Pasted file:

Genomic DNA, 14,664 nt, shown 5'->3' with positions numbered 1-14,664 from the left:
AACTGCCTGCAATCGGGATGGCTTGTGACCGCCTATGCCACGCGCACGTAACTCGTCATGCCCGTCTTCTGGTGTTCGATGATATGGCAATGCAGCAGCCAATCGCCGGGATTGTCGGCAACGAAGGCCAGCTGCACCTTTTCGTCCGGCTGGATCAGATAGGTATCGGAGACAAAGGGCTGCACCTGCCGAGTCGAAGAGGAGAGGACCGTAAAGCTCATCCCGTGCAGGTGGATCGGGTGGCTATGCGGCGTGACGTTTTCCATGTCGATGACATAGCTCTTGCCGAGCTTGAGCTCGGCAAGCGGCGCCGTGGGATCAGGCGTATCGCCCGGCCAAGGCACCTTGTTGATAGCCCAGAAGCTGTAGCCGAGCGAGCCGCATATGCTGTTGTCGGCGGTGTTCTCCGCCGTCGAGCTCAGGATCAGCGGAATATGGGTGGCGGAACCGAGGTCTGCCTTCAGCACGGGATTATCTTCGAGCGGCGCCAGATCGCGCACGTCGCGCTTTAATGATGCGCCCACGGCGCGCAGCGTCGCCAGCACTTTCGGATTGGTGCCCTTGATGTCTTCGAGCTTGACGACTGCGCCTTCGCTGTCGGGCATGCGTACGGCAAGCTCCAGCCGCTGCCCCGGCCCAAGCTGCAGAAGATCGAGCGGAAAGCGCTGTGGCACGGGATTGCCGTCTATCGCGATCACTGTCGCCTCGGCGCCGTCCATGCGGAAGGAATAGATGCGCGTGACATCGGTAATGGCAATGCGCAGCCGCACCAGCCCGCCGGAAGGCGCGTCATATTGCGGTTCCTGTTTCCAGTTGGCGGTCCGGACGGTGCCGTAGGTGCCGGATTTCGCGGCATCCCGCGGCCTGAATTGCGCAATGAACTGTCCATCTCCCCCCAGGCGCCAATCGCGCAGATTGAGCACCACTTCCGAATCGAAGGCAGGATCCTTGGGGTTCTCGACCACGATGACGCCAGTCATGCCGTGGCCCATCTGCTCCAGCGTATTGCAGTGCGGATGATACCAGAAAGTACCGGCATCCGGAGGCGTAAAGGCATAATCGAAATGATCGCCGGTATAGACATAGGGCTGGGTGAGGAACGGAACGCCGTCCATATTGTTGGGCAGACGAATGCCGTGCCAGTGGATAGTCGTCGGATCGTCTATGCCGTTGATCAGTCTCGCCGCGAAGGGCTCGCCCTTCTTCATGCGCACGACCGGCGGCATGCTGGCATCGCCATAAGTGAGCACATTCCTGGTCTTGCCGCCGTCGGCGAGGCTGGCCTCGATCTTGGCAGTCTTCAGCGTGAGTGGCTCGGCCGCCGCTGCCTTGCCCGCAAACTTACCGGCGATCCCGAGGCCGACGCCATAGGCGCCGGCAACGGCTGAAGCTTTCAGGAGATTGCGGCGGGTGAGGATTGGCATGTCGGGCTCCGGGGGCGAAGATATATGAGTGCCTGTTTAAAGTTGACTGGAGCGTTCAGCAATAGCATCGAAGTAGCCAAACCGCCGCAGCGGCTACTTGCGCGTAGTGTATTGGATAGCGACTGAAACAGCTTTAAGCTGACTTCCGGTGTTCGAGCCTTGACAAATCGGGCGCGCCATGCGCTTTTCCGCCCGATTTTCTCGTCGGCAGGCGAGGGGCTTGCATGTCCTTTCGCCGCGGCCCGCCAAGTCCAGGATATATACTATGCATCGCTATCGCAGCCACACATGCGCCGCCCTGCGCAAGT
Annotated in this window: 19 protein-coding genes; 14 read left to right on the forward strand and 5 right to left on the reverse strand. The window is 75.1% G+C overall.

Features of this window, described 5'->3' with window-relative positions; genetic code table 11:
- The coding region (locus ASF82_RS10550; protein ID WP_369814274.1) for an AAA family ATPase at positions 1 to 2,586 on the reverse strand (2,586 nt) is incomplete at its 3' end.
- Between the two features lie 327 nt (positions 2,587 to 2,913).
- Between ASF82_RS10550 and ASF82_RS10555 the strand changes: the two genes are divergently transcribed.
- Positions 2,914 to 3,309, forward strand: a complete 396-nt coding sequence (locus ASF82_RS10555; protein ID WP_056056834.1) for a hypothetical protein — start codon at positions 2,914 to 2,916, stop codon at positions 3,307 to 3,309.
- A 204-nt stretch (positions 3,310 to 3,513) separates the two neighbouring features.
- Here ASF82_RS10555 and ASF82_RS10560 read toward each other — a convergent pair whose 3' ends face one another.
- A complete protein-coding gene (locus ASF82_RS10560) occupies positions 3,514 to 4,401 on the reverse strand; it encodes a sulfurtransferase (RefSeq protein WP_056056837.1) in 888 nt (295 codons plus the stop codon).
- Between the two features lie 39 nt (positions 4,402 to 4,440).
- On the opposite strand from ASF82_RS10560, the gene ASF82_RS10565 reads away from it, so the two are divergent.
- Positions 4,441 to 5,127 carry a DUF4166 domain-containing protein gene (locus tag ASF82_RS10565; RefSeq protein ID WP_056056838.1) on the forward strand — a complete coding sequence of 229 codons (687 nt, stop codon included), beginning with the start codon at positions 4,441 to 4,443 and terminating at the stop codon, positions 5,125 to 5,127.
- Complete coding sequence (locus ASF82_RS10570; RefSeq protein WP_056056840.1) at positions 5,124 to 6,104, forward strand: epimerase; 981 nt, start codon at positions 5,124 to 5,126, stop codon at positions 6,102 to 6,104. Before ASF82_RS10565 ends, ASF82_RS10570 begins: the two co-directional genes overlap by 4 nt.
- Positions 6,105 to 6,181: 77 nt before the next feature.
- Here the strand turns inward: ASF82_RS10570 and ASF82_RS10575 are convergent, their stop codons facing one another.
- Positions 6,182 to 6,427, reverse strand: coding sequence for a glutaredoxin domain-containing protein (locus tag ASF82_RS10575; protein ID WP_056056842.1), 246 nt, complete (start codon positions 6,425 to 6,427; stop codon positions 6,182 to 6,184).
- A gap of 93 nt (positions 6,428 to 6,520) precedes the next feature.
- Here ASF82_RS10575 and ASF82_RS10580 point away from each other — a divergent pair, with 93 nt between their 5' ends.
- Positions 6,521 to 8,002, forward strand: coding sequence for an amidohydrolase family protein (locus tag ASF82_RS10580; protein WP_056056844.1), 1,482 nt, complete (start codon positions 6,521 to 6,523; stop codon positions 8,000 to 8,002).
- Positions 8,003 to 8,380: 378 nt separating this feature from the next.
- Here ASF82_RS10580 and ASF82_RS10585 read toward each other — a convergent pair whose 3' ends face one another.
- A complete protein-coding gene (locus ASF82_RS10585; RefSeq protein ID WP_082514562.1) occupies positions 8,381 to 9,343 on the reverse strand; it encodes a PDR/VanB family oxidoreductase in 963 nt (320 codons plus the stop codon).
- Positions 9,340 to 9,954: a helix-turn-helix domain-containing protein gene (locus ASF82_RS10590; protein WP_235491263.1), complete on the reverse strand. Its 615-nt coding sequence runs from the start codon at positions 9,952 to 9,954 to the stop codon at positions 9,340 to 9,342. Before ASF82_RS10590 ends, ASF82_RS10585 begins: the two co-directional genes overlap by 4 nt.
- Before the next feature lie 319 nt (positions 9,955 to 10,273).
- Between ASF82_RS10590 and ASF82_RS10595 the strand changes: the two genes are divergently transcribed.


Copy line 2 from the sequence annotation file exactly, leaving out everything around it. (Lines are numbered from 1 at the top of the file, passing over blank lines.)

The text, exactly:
AACTGCCTGCAATCGGGATGGCTTGTGACCGCCTATGCCACGCGCACGTAACTCGTCATGCCCGTCTTCTGGTGTTCGATGATATGGCAATGCAGCAGCCAATCGCCGGGATTGTCGGCAACGAAGGCCAGCTGCACCTTTTCGTCCGGCTGGATCAGATAGGTATCGGAGACAAAGGGCTGCACCTGCCGAGTCGAAGAGGAGAGGACCGTAAAGCTCATCCCGTGCAGGTGGATCGGGTGGCTATGCGGCGTGACGTTTTCCATGTCGATGACATAGCTCTTGCCGAGCTTGAGCTCGGCAAGCGGCGCCGTGGGATCAGGCGTATCGCCCGGCCAAGGCACCTTGTTGATAGCCCAGAAGCTGTAGCCGAGCGAGCCGCATATGCTGTTGTCGGCGGTGTTCTCCGCCGTCGAGCTCAGGATCAGCGGAATATGGGTGGCGGAACCGAGGTCTGCCTTCAGCACGGGATTATCTTCGAGCGGCGCCAGATCGCGCACGTCGCGCTTTAATGATGCGCCCACGGCGCGCAGCGTCGCCAGCACTTTCGGATTGGTGCCCTTGATGTCTTCGAGCTTGACGACTGCGCCTTCGCTGTCGGGCATGCGTACGGCAAGCTCCAGCCGCTGCCCCGGCCCAAGCTGCAGAAGATCGAGCGGAAAGCGCTGTGGCACGGGATTGCCGTCTATCGCGATCACTGTCGCCTCGGCGCCGTCCATGCGGAAGGAATAGATGCGCGTGACATCGGTAATGGCAATGCGCAGCCGCACCAGCCCGCCGGAAGGCGCGTCATATTGCGGTTCCTGTTTCCAGTTGGCGGTCCGGACGGTGCCGTAGGTGCCGGATTTCGCGGCATCCCGCGGCCTGAATTGCGCAATGAACTGTCCATCTCCCCCCAGGCGCCAATCGCGCAGATTGAGCACCACTTCCGAATCGAAGGCAGGATCCTTGGGGTTCTCGACCACGATGACGCCAGTCATGCCGTGGCCCATCTGCTCCAGCGTATTGCAGTGCGGATGATACCAGAAAGTACCGGCATCCGGAGGCGTAAAGGCATAATCGAAATGATCGCCGGTATAGACATAGGGCTGGGTGAGGAACGGAACGCCGTCCATATTGTTGGGCAGACGAATGCCGTGCCAGTGGATAGTCGTCGGATCGTCTATGCCGTTGATCAGTCTCGCCGCGAAGGGCTCGCCCTTCTTCATGCGCACGACCGGCGGCATGCTGGCATCGCCATAAGTGAGCACATTCCTGGTCTTGCCGCCGTCGGCGAGGCTGGCCTCGATCTTGGCAGTCTTCAGCGTGAGTGGCTCGGCCGCCGCTGCCTTGCCCGCAAACTTACCGGCGATCCCGAGGCCGACGCCATAGGCGCCGGCAACGGCTGAAGCTTTCAGGAGATTGCGGCGGGTGAGGATTGGCATGTCGGGCTCCGGGGGCGAAGATATATGAGTGCCTGTTTAAAGTTGACTGGAGCGTTCAGCAATAGCATCGAAGTAGCCAAACCGCCGCAGCGGCTACTTGCGCGTAGTGTATTGGATAGCGACTGAAACAGCTTTAAGCTGACTTCCGGTGTTCGAGCCTTGACAAATCGGGCGCGCCATGCGCTTTTCCGCCCGATTTTCTCGTCGGCAGGCGAGGGGCTTGCATGTCCTTTCGCCGCGGCCCGCCAAGTCCAGGATATATACTATGCATCGCTATCGCAGCCACACATGCGCCGCCCTGCGCAAGT